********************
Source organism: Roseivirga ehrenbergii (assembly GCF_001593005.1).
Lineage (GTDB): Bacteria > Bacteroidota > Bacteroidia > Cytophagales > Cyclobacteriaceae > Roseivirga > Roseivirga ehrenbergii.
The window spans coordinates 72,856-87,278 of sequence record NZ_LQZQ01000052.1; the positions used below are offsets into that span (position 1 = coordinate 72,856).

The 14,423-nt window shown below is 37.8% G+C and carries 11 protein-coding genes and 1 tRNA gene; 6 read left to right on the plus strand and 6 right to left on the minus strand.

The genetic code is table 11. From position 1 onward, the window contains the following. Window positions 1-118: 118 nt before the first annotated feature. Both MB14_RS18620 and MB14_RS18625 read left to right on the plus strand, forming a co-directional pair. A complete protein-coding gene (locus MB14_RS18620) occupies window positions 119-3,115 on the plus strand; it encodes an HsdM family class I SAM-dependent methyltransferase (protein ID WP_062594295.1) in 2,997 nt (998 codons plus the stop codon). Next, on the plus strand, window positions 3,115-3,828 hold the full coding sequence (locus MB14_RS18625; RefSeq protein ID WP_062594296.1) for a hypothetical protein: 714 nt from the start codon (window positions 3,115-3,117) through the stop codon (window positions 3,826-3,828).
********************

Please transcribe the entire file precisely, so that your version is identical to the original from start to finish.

Source organism: Roseivirga ehrenbergii (assembly GCF_001593005.1).
Lineage (GTDB): Bacteria > Bacteroidota > Bacteroidia > Cytophagales > Cyclobacteriaceae > Roseivirga > Roseivirga ehrenbergii.
The window spans coordinates 72,856-87,278 of sequence record NZ_LQZQ01000052.1; the positions used below are offsets into that span (position 1 = coordinate 72,856).

The 14,423-nt window shown below is 37.8% G+C and carries 11 protein-coding genes and 1 tRNA gene; 6 read left to right on the plus strand and 6 right to left on the minus strand.

The genetic code is table 11. From position 1 onward, the window contains the following. Window positions 1-118: 118 nt before the first annotated feature. Both MB14_RS18620 and MB14_RS18625 read left to right on the plus strand, forming a co-directional pair. A complete protein-coding gene (locus MB14_RS18620) occupies window positions 119-3,115 on the plus strand; it encodes an HsdM family class I SAM-dependent methyltransferase (protein ID WP_062594295.1) in 2,997 nt (998 codons plus the stop codon). Next, on the plus strand, window positions 3,115-3,828 hold the full coding sequence (locus MB14_RS18625; RefSeq protein ID WP_062594296.1) for a hypothetical protein: 714 nt from the start codon (window positions 3,115-3,117) through the stop codon (window positions 3,826-3,828).